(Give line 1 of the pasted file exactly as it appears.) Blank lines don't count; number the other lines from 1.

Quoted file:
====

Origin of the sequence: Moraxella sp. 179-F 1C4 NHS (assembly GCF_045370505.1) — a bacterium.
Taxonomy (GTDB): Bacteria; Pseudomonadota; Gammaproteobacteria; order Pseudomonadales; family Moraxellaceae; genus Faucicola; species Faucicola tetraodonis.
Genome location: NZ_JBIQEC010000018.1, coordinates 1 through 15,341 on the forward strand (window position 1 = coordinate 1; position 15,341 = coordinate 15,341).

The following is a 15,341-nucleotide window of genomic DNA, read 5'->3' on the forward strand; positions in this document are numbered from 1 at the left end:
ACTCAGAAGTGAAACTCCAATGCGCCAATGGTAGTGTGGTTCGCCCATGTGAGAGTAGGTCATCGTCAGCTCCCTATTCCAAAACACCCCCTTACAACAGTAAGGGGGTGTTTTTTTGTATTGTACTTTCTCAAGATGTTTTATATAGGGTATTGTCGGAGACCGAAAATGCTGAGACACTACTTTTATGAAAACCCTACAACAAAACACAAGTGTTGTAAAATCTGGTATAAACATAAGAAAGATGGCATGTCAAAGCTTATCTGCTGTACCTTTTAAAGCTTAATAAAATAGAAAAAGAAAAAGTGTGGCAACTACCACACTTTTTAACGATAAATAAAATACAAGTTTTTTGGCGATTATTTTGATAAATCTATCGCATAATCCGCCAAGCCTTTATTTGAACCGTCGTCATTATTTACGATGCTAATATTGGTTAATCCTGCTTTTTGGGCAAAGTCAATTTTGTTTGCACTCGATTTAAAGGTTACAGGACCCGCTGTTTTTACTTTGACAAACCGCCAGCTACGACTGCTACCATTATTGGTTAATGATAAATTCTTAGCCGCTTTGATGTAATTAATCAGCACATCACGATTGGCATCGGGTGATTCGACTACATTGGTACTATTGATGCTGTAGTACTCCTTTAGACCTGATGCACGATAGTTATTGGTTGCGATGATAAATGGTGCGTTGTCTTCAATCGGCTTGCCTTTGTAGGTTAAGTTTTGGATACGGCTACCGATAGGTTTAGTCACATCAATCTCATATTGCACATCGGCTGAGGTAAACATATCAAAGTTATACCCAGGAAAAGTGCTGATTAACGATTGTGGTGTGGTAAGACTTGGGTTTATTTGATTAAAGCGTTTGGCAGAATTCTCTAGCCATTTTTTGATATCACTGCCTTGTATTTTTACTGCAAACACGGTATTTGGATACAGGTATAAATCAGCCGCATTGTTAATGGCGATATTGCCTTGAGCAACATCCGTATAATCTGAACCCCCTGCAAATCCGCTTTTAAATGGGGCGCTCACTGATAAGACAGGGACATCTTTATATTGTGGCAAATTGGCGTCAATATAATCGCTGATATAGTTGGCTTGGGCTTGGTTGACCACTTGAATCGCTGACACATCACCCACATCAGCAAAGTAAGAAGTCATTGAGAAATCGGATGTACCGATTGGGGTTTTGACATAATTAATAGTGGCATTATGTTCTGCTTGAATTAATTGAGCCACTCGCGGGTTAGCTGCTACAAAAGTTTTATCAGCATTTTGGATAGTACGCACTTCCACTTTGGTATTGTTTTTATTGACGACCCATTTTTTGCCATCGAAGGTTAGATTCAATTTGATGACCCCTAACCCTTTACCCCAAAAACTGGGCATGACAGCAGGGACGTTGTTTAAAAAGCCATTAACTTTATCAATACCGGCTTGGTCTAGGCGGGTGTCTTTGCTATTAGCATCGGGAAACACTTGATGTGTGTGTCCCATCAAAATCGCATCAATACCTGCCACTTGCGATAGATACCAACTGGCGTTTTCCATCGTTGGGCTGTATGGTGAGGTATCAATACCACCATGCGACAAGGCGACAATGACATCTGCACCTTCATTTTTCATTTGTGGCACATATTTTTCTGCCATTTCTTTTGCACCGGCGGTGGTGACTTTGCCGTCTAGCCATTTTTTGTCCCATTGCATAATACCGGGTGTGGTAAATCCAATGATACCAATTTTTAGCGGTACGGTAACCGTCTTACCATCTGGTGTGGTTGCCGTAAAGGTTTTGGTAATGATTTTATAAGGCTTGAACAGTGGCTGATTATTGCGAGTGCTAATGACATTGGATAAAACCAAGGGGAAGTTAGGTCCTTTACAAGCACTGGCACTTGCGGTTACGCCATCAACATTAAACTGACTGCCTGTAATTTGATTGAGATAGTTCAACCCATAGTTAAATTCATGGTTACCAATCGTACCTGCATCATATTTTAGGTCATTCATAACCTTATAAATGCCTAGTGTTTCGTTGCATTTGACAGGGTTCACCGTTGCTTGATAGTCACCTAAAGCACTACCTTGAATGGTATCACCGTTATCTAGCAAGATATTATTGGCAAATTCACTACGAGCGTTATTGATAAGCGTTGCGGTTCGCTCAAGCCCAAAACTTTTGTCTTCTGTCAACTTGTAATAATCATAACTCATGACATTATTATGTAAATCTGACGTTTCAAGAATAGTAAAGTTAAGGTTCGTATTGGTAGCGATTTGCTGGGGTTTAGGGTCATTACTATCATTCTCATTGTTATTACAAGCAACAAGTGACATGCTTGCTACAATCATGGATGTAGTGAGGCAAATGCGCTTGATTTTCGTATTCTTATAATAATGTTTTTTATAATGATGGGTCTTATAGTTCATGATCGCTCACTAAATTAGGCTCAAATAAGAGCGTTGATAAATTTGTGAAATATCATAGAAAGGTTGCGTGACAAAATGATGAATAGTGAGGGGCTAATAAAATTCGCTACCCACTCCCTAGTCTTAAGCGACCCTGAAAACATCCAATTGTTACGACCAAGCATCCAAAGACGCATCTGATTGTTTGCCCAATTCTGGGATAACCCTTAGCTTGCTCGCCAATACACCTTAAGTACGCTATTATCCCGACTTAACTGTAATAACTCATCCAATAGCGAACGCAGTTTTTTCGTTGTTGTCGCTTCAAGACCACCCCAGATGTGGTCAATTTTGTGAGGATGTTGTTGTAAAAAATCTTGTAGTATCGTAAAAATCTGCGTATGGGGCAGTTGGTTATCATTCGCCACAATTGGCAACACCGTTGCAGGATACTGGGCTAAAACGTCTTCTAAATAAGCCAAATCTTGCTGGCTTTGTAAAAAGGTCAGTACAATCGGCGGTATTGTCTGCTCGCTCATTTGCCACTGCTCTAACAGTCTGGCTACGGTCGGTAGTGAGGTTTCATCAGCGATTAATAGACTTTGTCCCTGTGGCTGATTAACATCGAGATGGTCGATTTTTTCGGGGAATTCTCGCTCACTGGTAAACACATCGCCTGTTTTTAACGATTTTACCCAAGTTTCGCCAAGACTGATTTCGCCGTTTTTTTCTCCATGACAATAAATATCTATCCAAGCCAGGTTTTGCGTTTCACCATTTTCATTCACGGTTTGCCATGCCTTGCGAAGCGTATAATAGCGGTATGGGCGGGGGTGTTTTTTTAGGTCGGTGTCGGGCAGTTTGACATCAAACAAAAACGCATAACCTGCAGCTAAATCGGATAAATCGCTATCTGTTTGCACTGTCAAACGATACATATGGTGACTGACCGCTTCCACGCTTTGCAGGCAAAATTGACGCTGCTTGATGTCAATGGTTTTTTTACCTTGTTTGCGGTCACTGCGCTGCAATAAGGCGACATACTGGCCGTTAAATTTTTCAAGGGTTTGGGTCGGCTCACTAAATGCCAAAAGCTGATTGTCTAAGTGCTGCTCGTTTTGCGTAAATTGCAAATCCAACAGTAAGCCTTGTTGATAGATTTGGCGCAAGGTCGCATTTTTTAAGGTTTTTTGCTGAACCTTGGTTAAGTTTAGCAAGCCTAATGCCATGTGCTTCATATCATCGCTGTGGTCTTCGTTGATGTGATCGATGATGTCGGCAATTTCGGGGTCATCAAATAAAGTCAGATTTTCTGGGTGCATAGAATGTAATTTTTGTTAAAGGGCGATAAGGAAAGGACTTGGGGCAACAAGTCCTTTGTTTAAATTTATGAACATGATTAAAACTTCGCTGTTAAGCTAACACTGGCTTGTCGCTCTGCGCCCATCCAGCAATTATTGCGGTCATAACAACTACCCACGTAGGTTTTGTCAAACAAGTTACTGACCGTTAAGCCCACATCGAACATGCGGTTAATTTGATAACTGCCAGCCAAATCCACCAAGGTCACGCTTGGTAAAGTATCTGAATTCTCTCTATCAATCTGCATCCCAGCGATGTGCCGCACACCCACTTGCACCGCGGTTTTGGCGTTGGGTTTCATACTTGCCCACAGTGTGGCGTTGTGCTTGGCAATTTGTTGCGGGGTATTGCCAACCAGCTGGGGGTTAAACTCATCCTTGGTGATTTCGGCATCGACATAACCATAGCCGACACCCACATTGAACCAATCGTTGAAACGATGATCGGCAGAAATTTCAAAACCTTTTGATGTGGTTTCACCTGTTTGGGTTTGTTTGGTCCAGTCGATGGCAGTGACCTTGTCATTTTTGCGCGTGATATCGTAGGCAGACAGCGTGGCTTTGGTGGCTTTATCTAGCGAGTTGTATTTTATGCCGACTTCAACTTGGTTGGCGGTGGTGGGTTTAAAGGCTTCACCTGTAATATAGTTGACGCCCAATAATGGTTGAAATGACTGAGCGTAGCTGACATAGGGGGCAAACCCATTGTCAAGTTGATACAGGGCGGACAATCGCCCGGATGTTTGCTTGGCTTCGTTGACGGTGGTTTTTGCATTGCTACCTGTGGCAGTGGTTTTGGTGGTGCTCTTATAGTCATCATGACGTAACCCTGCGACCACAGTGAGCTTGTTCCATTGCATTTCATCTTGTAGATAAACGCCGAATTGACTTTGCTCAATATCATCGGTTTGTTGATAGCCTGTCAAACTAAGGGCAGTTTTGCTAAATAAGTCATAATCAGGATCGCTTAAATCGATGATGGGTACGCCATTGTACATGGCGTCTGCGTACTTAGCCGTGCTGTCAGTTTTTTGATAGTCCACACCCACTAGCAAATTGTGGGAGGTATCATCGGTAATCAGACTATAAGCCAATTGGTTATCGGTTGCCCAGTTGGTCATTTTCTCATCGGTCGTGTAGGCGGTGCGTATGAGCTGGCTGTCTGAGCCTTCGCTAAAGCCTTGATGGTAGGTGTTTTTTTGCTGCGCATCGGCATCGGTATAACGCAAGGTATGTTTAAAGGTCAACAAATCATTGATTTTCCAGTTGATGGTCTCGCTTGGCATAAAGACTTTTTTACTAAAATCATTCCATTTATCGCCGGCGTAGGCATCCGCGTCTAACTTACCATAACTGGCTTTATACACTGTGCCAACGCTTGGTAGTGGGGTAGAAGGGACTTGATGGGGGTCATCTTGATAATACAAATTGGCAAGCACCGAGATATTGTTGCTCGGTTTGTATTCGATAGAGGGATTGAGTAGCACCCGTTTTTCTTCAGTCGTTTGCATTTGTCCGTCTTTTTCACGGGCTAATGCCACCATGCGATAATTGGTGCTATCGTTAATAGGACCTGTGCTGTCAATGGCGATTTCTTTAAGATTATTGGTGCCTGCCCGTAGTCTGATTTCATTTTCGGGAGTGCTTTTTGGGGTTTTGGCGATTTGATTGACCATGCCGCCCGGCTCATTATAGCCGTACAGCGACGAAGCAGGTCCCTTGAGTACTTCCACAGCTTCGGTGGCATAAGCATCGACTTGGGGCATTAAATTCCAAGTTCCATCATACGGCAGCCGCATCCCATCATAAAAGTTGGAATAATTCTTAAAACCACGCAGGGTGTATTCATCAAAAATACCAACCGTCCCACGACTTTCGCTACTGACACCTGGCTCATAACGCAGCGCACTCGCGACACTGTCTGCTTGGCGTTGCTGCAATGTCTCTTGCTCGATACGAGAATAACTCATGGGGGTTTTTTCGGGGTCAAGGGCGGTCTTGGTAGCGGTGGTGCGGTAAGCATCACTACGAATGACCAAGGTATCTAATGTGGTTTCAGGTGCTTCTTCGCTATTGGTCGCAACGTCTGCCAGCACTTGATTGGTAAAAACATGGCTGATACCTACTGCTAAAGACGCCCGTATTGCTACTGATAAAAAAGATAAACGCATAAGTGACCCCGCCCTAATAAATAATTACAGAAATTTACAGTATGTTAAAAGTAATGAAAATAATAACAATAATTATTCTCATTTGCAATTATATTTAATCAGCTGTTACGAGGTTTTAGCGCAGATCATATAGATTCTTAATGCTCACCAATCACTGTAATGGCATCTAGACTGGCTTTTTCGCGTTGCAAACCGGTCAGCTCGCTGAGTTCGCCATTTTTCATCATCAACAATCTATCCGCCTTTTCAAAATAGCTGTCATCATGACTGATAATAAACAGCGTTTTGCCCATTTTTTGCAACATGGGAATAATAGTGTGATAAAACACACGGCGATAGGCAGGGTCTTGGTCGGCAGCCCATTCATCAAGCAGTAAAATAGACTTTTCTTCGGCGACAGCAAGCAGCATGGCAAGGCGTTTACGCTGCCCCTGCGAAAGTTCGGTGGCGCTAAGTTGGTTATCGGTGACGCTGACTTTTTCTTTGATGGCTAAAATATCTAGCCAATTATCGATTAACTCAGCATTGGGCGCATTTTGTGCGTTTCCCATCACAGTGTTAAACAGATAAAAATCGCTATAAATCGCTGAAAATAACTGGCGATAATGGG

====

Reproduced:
Origin of the sequence: Moraxella sp. 179-F 1C4 NHS (assembly GCF_045370505.1) — a bacterium.